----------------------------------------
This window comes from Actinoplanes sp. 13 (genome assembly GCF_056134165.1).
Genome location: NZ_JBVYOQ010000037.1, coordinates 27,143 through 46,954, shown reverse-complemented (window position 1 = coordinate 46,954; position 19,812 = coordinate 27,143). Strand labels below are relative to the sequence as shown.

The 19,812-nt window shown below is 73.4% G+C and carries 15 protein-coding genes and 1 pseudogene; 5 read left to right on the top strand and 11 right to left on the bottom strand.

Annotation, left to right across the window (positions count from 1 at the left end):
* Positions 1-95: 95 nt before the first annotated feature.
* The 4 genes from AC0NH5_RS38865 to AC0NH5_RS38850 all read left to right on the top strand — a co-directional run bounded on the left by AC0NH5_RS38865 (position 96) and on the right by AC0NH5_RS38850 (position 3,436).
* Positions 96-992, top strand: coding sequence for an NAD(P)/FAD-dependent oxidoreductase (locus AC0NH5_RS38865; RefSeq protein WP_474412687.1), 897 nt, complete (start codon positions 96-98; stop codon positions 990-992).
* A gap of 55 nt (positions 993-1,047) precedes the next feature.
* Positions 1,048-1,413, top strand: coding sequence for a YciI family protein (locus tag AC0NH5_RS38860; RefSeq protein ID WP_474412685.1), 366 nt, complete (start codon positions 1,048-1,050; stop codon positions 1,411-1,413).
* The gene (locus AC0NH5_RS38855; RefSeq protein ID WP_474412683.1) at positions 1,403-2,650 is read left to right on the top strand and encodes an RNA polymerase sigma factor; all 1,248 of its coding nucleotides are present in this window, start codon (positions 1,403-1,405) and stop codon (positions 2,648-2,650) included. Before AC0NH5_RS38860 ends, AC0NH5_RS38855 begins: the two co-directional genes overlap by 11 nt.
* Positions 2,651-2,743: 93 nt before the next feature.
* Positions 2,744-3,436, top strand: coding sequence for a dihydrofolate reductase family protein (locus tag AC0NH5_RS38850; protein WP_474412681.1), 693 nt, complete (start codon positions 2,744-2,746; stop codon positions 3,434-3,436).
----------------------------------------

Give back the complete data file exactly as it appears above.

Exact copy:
This window comes from Actinoplanes sp. 13 (genome assembly GCF_056134165.1).
Genome location: NZ_JBVYOQ010000037.1, coordinates 27,143 through 46,954, shown reverse-complemented (window position 1 = coordinate 46,954; position 19,812 = coordinate 27,143). Strand labels below are relative to the sequence as shown.

The 19,812-nt window shown below is 73.4% G+C and carries 15 protein-coding genes and 1 pseudogene; 5 read left to right on the top strand and 11 right to left on the bottom strand.

Annotation, left to right across the window (positions count from 1 at the left end):
* Positions 1-95: 95 nt before the first annotated feature.
* The 4 genes from AC0NH5_RS38865 to AC0NH5_RS38850 all read left to right on the top strand — a co-directional run bounded on the left by AC0NH5_RS38865 (position 96) and on the right by AC0NH5_RS38850 (position 3,436).
* Positions 96-992, top strand: coding sequence for an NAD(P)/FAD-dependent oxidoreductase (locus AC0NH5_RS38865; RefSeq protein WP_474412687.1), 897 nt, complete (start codon positions 96-98; stop codon positions 990-992).
* A gap of 55 nt (positions 993-1,047) precedes the next feature.
* Positions 1,048-1,413, top strand: coding sequence for a YciI family protein (locus tag AC0NH5_RS38860; RefSeq protein ID WP_474412685.1), 366 nt, complete (start codon positions 1,048-1,050; stop codon positions 1,411-1,413).
* The gene (locus AC0NH5_RS38855; RefSeq protein ID WP_474412683.1) at positions 1,403-2,650 is read left to right on the top strand and encodes an RNA polymerase sigma factor; all 1,248 of its coding nucleotides are present in this window, start codon (positions 1,403-1,405) and stop codon (positions 2,648-2,650) included. Before AC0NH5_RS38860 ends, AC0NH5_RS38855 begins: the two co-directional genes overlap by 11 nt.
* Positions 2,651-2,743: 93 nt before the next feature.
* Positions 2,744-3,436, top strand: coding sequence for a dihydrofolate reductase family protein (locus tag AC0NH5_RS38850; protein WP_474412681.1), 693 nt, complete (start codon positions 2,744-2,746; stop codon positions 3,434-3,436).